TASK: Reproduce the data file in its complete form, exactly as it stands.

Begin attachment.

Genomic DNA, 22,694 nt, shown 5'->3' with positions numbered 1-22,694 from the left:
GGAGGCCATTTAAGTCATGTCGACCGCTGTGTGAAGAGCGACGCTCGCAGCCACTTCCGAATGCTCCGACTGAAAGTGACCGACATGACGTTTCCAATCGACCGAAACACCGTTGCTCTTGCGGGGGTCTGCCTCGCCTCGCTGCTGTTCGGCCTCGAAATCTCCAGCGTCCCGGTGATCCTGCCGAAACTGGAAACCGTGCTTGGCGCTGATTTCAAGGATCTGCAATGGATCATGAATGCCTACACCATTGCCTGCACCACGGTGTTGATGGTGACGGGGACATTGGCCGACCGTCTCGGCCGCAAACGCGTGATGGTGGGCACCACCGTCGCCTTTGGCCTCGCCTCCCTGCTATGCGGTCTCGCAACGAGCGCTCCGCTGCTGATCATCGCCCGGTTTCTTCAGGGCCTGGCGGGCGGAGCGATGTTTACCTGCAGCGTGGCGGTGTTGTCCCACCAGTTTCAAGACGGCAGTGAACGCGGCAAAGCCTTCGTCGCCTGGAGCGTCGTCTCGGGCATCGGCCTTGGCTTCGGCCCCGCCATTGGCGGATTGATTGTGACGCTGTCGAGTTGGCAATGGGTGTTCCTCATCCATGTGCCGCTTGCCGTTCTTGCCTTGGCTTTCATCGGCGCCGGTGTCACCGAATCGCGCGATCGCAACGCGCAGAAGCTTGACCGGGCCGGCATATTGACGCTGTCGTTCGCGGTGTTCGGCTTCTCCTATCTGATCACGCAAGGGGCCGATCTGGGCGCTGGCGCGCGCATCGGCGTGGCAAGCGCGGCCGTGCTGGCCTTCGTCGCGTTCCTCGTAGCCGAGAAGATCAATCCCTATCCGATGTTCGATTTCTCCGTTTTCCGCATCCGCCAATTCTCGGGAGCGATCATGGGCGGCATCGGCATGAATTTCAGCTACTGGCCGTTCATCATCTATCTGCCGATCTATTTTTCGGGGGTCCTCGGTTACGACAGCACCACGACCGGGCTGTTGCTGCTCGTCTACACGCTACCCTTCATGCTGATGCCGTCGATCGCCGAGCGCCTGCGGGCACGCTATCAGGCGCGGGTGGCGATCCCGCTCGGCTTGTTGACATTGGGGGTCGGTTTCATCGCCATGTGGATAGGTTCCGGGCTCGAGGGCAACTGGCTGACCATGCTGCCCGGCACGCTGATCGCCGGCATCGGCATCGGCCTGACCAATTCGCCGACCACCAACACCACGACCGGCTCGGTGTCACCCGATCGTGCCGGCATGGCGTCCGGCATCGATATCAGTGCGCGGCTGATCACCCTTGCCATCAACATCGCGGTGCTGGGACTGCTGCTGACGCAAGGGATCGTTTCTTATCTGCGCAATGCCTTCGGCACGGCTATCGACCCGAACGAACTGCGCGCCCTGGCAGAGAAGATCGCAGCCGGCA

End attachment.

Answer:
Genomic DNA, 22,694 nt, shown 5'->3' with positions numbered 1-22,694 from the left:
GGAGGCCATTTAAGTCATGTCGACCGCTGTGTGAAGAGCGACGCTCGCAGCCACTTCCGAATGCTCCGACTGAAAGTGACCGACATGACGTTTCCAATCGACCGAAACACCGTTGCTCTTGCGGGGGTCTGCCTCGCCTCGCTGCTGTTCGGCCTCGAAATCTCCAGCGTCCCGGTGATCCTGCCGAAACTGGAAACCGTGCTTGGCGCTGATTTCAAGGATCTGCAATGGATCATGAATGCCTACACCATTGCCTGCACCACGGTGTTGATGGTGACGGGGACATTGGCCGACCGTCTCGGCCGCAAACGCGTGATGGTGGGCACCACCGTCGCCTTTGGCCTCGCCTCCCTGCTATGCGGTCTCGCAACGAGCGCTCCGCTGCTGATCATCGCCCGGTTTCTTCAGGGCCTGGCGGGCGGAGCGATGTTTACCTGCAGCGTGGCGGTGTTGTCCCACCAGTTTCAAGACGGCAGTGAACGCGGCAAAGCCTTCGTCGCCTGGAGCGTCGTCTCGGGCATCGGCCTTGGCTTCGGCCCCGCCATTGGCGGATTGATTGTGACGCTGTCGAGTTGGCAATGGGTGTTCCTCATCCATGTGCCGCTTGCCGTTCTTGCCTTGGCTTTCATCGGCGCCGGTGTCACCGAATCGCGCGATCGCAACGCGCAGAAGCTTGACCGGGCCGGCATATTGACGCTGTCGTTCGCGGTGTTCGGCTTCTCCTATCTGATCACGCAAGGGGCCGATCTGGGCGCTGGCGCGCGCATCGGCGTGGCAAGCGCGGCCGTGCTGGCCTTCGTCGCGTTCCTCGTAGCCGAGAAGATCAATCCCTATCCGATGTTCGATTTCTCCGTTTTCCGCATCCGCCAATTCTCGGGAGCGATCATGGGCGGCATCGGCATGAATTTCAGCTACTGGCCGTTCATCATCTATCTGCCGATCTATTTTTCGGGGGTCCTCGGTTACGACAGCACCACGACCGGGCTGTTGCTGCTCGTCTACACGCTACCCTTCATGCTGATGCCGTCGATCGCCGAGCGCCTGCGGGCACGCTATCAGGCGCGGGTGGCGATCCCGCTCGGCTTGTTGACATTGGGGGTCGGTTTCATCGCCATGTGGATAGGTTCCGGGCTCGAGGGCAACTGGCTGACCATGCTGCCCGGCACGCTGATCGCCGGCATCGGCATCGGCCTGACCAATTCGCCGACCACCAACACCACGACCGGCTCGGTGTCACCCGATCGTGCCGGCATGGCGTCCGGCATCGATATCAGTGCGCGGCTGATCACCCTTGCCATCAACATCGCGGTGCTGGGACTGCTGCTGACGCAAGGGATCGTTTCTTATCTGCGCAATGCCTTCGGCACGGCTATCGACCCGAACGAACTGCGCGCCCTGGCAGAGAAGATCGCAGCCGGCA